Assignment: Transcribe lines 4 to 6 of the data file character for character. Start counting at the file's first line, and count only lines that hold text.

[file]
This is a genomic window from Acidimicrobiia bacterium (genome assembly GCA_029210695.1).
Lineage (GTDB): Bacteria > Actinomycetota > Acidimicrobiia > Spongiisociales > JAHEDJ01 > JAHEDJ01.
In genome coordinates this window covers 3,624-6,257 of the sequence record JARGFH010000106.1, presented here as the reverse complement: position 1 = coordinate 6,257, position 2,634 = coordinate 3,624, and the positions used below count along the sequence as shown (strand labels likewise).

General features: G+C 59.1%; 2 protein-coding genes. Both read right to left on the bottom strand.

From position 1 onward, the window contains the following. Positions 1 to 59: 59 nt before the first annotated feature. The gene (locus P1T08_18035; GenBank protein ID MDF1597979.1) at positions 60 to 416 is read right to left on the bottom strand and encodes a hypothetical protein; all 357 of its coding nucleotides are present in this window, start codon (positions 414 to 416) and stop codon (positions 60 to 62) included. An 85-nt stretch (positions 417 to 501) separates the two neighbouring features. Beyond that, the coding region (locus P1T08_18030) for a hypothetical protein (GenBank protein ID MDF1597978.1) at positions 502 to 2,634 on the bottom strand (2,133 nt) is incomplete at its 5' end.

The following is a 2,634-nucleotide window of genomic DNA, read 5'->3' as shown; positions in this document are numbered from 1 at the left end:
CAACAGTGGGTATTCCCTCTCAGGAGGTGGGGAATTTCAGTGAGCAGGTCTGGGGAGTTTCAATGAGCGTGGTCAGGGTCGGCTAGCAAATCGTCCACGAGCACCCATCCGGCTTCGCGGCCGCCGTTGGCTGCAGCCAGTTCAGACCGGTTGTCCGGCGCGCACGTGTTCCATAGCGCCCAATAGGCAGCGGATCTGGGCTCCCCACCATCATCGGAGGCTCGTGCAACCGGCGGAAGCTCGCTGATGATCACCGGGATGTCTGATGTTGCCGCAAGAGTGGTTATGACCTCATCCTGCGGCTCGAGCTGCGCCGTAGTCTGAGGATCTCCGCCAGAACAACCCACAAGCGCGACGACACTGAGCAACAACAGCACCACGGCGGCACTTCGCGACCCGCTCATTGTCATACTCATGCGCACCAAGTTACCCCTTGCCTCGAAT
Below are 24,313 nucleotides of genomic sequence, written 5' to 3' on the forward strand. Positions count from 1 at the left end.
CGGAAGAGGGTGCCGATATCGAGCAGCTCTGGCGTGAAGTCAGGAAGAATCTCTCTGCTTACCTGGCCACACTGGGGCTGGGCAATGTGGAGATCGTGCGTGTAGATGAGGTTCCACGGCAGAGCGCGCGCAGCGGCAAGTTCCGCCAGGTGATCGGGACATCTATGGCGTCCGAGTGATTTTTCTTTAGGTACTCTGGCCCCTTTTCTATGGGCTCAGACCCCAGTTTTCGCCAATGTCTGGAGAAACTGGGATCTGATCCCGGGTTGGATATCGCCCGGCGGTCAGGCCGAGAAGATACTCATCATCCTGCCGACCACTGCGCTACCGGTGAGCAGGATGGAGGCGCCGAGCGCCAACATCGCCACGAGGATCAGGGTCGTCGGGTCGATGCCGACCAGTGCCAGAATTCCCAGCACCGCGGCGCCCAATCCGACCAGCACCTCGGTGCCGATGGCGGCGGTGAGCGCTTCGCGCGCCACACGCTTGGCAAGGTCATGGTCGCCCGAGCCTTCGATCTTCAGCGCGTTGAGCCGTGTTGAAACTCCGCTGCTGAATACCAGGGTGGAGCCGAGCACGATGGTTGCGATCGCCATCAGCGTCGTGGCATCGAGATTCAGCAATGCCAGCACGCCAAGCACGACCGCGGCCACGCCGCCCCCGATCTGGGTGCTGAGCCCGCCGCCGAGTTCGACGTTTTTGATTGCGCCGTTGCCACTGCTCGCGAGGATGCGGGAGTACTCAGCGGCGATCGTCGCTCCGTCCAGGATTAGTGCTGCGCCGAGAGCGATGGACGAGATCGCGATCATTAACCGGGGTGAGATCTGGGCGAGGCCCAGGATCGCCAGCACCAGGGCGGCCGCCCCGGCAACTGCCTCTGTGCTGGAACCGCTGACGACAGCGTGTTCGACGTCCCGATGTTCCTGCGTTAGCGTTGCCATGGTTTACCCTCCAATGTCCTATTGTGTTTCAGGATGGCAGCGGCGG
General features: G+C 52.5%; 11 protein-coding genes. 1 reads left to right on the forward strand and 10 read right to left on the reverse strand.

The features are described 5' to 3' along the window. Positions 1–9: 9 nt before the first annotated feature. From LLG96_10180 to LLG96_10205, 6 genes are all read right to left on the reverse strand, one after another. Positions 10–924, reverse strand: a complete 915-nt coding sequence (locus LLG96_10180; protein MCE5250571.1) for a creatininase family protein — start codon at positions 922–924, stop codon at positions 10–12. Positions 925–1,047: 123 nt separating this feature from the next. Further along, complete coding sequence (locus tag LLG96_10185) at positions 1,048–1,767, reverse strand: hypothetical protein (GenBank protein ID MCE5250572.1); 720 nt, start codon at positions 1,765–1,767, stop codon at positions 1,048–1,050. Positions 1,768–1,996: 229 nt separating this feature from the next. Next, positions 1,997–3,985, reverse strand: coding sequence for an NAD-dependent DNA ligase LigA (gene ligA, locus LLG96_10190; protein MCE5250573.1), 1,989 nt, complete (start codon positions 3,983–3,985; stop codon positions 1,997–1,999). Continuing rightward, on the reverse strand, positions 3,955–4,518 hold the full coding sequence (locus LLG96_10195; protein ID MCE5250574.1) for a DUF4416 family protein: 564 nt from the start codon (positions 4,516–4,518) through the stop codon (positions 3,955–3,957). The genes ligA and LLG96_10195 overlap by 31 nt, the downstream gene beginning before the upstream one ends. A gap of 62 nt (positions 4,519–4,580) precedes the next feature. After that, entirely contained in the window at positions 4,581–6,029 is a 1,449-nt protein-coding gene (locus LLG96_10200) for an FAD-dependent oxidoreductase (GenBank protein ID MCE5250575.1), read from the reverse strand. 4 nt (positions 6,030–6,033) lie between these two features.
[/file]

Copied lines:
General features: G+C 59.1%; 2 protein-coding genes. Both read right to left on the bottom strand.

From position 1 onward, the window contains the following. Positions 1 to 59: 59 nt before the first annotated feature. The gene (locus P1T08_18035; GenBank protein ID MDF1597979.1) at positions 60 to 416 is read right to left on the bottom strand and encodes a hypothetical protein; all 357 of its coding nucleotides are present in this window, start codon (positions 414 to 416) and stop codon (positions 60 to 62) included. An 85-nt stretch (positions 417 to 501) separates the two neighbouring features. Beyond that, the coding region (locus P1T08_18030) for a hypothetical protein (GenBank protein ID MDF1597978.1) at positions 502 to 2,634 on the bottom strand (2,133 nt) is incomplete at its 5' end.

The following is a 2,634-nucleotide window of genomic DNA, read 5'->3' as shown; positions in this document are numbered from 1 at the left end: